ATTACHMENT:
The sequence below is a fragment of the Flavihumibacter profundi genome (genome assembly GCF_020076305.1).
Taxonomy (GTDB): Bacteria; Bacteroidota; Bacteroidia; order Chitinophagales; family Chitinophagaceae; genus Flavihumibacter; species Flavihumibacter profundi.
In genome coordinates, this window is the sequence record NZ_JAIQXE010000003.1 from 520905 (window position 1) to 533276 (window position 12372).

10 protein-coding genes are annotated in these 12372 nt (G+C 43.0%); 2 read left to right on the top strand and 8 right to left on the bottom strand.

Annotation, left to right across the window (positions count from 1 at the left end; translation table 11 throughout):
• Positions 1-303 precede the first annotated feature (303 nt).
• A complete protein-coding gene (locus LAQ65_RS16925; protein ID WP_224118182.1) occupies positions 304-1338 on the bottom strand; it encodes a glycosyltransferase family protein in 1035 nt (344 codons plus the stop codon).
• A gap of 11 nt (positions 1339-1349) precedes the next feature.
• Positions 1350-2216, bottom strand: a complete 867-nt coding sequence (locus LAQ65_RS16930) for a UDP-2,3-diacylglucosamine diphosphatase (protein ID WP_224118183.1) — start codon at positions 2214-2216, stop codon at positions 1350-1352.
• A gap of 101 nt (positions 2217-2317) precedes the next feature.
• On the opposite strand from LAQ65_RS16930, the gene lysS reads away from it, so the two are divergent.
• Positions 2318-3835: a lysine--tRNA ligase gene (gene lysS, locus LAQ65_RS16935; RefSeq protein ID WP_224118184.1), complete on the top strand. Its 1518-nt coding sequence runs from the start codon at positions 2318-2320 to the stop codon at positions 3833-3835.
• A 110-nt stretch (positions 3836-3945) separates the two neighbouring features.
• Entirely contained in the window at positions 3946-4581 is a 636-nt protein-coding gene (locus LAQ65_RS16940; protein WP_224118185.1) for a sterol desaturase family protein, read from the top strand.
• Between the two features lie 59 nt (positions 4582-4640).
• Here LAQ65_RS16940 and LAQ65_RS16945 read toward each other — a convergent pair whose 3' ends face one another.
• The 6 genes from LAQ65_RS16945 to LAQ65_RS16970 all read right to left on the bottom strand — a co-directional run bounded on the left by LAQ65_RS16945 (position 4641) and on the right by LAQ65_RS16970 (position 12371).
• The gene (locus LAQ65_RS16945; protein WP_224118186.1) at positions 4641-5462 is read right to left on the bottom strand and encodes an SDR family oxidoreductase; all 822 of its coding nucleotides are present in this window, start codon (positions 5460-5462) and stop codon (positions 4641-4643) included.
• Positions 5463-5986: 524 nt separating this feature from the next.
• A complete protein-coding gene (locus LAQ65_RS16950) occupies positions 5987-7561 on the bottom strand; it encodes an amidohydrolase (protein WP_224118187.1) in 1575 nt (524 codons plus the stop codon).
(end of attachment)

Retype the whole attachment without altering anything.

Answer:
The sequence below is a fragment of the Flavihumibacter profundi genome (genome assembly GCF_020076305.1).
Taxonomy (GTDB): Bacteria; Bacteroidota; Bacteroidia; order Chitinophagales; family Chitinophagaceae; genus Flavihumibacter; species Flavihumibacter profundi.
In genome coordinates, this window is the sequence record NZ_JAIQXE010000003.1 from 520905 (window position 1) to 533276 (window position 12372).

10 protein-coding genes are annotated in these 12372 nt (G+C 43.0%); 2 read left to right on the top strand and 8 right to left on the bottom strand.

Annotation, left to right across the window (positions count from 1 at the left end; translation table 11 throughout):
• Positions 1-303 precede the first annotated feature (303 nt).
• A complete protein-coding gene (locus LAQ65_RS16925; protein ID WP_224118182.1) occupies positions 304-1338 on the bottom strand; it encodes a glycosyltransferase family protein in 1035 nt (344 codons plus the stop codon).
• A gap of 11 nt (positions 1339-1349) precedes the next feature.
• Positions 1350-2216, bottom strand: a complete 867-nt coding sequence (locus LAQ65_RS16930) for a UDP-2,3-diacylglucosamine diphosphatase (protein ID WP_224118183.1) — start codon at positions 2214-2216, stop codon at positions 1350-1352.
• A gap of 101 nt (positions 2217-2317) precedes the next feature.
• On the opposite strand from LAQ65_RS16930, the gene lysS reads away from it, so the two are divergent.
• Positions 2318-3835: a lysine--tRNA ligase gene (gene lysS, locus LAQ65_RS16935; RefSeq protein ID WP_224118184.1), complete on the top strand. Its 1518-nt coding sequence runs from the start codon at positions 2318-2320 to the stop codon at positions 3833-3835.
• A 110-nt stretch (positions 3836-3945) separates the two neighbouring features.
• Entirely contained in the window at positions 3946-4581 is a 636-nt protein-coding gene (locus LAQ65_RS16940; protein WP_224118185.1) for a sterol desaturase family protein, read from the top strand.
• Between the two features lie 59 nt (positions 4582-4640).
• Here LAQ65_RS16940 and LAQ65_RS16945 read toward each other — a convergent pair whose 3' ends face one another.
• The 6 genes from LAQ65_RS16945 to LAQ65_RS16970 all read right to left on the bottom strand — a co-directional run bounded on the left by LAQ65_RS16945 (position 4641) and on the right by LAQ65_RS16970 (position 12371).
• The gene (locus LAQ65_RS16945; protein WP_224118186.1) at positions 4641-5462 is read right to left on the bottom strand and encodes an SDR family oxidoreductase; all 822 of its coding nucleotides are present in this window, start codon (positions 5460-5462) and stop codon (positions 4641-4643) included.
• Positions 5463-5986: 524 nt separating this feature from the next.
• A complete protein-coding gene (locus LAQ65_RS16950) occupies positions 5987-7561 on the bottom strand; it encodes an amidohydrolase (protein WP_224118187.1) in 1575 nt (524 codons plus the stop codon).